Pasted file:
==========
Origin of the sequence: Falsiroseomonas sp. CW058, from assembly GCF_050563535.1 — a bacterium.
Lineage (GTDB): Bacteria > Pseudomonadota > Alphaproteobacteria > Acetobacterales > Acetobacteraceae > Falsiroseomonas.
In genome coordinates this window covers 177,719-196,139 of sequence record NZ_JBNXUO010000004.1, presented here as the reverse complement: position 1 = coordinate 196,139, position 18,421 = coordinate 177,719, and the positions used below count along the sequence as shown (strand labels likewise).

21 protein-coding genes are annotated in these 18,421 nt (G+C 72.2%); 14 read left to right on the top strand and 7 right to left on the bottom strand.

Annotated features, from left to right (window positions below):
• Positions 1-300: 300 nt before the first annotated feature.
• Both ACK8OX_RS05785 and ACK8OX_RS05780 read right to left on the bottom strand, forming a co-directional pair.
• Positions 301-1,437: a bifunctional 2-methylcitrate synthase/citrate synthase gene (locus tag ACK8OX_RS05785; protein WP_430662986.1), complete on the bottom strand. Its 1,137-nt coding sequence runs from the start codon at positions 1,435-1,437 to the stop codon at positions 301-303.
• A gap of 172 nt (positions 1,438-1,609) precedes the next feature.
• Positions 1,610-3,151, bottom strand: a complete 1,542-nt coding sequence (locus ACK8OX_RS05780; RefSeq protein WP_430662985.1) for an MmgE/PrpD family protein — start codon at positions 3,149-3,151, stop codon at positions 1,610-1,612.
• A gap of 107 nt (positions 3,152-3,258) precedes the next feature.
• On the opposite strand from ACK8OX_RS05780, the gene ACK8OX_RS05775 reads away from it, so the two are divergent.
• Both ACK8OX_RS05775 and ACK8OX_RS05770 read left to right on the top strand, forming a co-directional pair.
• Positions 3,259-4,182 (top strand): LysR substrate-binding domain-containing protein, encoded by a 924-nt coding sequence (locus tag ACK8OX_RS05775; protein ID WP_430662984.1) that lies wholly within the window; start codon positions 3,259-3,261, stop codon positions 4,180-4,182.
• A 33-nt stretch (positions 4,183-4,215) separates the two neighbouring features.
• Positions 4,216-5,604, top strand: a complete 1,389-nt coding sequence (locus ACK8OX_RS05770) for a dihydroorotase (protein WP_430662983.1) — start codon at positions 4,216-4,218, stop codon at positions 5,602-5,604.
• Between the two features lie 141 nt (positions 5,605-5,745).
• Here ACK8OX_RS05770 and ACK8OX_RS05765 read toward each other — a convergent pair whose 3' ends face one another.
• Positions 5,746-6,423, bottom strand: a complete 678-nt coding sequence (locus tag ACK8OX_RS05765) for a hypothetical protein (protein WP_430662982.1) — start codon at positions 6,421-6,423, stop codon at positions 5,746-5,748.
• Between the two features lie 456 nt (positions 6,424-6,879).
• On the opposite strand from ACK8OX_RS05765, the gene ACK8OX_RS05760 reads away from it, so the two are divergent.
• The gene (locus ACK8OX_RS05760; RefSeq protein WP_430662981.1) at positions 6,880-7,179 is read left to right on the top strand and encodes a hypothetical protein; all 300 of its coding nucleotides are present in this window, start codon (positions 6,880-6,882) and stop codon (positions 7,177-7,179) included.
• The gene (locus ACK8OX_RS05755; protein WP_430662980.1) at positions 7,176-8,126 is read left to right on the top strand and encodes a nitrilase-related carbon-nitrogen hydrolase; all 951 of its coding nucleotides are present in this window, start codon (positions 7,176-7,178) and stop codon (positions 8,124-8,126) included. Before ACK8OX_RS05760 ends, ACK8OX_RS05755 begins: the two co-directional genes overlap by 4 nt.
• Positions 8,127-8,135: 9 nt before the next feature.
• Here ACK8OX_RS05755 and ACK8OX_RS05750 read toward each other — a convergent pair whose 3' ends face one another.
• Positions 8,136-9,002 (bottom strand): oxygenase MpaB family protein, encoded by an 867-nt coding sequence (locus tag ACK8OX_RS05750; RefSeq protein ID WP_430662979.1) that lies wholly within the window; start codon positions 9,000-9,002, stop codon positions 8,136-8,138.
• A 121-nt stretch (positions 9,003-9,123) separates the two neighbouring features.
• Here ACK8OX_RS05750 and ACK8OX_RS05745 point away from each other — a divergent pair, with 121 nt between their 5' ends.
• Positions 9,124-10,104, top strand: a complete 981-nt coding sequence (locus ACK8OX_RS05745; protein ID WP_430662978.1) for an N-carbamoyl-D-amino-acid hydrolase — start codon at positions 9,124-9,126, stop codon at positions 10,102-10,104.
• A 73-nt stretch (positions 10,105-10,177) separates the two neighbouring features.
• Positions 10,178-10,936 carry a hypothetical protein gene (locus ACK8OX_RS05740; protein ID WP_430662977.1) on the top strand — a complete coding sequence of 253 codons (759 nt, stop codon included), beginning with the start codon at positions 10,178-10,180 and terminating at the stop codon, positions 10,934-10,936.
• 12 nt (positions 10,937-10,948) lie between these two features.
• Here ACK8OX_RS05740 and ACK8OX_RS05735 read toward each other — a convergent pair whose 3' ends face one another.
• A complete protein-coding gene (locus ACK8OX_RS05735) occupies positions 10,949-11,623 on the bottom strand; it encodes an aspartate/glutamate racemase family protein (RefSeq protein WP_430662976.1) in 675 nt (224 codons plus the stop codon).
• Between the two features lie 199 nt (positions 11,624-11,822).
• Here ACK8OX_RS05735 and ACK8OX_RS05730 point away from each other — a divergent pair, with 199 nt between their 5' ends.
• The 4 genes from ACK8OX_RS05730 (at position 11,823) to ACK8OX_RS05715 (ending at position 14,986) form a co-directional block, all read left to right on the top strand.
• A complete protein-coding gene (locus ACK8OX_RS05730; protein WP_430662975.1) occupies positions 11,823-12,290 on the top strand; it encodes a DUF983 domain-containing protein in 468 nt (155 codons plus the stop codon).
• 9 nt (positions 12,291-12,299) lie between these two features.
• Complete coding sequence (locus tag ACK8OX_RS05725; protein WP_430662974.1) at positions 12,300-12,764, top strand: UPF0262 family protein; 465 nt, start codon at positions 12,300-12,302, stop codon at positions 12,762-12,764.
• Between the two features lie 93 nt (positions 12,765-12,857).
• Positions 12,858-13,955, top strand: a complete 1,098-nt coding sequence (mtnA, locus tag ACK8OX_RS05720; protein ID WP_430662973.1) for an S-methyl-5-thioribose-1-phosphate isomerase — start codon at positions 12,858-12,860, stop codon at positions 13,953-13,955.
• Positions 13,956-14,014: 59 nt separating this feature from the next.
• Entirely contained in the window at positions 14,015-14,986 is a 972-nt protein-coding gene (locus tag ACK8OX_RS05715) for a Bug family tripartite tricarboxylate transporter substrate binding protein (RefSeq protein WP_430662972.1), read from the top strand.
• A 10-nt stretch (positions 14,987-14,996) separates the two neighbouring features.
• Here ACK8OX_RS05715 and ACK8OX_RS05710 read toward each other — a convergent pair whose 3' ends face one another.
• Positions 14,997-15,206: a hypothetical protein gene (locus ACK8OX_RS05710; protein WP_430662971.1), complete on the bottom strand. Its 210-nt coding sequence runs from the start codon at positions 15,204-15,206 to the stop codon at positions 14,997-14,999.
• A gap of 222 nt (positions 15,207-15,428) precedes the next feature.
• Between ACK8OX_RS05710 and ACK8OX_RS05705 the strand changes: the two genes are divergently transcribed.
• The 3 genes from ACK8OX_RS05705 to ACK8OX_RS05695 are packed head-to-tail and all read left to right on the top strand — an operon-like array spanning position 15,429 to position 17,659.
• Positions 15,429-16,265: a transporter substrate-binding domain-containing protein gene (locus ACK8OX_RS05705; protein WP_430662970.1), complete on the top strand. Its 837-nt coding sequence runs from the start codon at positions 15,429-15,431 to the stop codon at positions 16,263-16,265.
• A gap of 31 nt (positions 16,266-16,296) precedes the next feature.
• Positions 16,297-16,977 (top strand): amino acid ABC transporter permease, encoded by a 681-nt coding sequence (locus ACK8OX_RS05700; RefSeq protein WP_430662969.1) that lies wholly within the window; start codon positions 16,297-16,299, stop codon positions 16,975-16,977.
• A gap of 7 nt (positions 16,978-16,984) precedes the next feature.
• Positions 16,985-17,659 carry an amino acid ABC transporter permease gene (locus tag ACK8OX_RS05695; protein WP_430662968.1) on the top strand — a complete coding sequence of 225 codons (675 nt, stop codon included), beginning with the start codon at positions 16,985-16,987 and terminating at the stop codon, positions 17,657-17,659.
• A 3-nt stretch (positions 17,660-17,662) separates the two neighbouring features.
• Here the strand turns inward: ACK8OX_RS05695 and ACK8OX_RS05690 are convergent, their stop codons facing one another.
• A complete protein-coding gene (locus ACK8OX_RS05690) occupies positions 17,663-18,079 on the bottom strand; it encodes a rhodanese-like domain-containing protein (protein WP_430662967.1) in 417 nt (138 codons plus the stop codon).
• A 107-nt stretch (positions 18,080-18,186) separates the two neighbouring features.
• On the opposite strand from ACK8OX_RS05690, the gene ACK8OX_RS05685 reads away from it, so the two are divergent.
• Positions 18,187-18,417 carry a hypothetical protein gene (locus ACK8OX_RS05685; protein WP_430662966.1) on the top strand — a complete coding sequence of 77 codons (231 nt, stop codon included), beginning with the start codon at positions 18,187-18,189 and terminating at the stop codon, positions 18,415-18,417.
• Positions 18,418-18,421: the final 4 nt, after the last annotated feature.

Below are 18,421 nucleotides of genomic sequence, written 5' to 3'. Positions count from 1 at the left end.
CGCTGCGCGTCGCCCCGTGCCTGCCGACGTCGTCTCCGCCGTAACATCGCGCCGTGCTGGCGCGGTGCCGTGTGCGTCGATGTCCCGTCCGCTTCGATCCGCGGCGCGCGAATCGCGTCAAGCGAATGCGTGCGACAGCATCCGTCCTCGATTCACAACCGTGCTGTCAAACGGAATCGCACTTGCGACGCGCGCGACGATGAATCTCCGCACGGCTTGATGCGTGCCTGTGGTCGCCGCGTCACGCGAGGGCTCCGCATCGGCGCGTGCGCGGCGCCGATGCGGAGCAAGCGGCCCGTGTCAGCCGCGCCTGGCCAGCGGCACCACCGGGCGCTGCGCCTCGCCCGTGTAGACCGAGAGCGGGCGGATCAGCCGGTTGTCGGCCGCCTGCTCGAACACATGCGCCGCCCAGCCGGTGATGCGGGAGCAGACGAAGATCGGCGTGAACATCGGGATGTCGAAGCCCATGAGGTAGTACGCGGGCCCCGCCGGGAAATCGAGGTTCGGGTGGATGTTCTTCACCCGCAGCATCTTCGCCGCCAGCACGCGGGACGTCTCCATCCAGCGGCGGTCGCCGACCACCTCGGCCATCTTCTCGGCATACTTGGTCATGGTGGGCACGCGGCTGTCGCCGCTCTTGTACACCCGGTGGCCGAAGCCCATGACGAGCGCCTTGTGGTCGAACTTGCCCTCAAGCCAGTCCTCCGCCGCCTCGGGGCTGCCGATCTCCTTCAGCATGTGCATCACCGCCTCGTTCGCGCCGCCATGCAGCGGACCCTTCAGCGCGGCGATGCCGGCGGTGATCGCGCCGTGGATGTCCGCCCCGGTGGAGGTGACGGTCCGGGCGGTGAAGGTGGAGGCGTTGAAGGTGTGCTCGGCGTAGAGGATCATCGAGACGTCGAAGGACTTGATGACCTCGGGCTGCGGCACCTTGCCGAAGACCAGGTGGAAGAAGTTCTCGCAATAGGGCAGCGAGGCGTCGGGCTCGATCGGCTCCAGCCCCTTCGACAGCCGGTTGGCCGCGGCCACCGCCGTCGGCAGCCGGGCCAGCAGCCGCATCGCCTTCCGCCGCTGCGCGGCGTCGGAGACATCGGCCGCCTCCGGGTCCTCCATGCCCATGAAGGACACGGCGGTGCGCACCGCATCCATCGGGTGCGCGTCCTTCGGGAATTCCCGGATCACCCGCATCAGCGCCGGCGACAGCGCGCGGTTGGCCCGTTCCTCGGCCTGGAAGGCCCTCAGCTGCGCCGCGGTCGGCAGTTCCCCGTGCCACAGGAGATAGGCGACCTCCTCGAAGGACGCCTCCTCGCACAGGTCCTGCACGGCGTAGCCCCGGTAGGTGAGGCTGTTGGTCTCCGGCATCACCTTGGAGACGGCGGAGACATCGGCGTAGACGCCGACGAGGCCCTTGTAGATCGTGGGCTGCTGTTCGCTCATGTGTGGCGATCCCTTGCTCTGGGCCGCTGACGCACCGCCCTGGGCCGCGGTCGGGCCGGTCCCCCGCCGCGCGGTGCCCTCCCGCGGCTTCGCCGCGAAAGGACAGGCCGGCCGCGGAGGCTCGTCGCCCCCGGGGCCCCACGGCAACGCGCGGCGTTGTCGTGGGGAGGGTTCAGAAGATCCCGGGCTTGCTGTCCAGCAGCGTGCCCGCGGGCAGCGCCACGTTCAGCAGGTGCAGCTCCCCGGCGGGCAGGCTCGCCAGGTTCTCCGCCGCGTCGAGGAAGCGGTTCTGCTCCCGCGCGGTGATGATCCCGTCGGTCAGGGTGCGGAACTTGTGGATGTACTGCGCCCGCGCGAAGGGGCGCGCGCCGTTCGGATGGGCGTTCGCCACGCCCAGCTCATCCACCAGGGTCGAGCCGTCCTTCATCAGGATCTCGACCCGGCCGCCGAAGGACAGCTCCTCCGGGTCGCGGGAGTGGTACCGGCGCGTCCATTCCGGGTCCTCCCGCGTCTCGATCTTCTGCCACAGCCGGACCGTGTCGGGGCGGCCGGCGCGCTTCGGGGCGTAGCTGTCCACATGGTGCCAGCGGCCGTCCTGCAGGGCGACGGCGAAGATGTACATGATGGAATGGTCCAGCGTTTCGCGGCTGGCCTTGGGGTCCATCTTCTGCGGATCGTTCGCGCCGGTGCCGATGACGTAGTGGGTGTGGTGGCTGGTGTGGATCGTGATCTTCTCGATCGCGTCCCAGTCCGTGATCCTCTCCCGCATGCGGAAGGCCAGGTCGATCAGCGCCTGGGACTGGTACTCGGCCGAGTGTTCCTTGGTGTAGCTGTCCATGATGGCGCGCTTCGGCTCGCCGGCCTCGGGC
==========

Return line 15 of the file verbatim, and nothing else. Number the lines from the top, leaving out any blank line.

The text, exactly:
• A 33-nt stretch (positions 4,183-4,215) separates the two neighbouring features.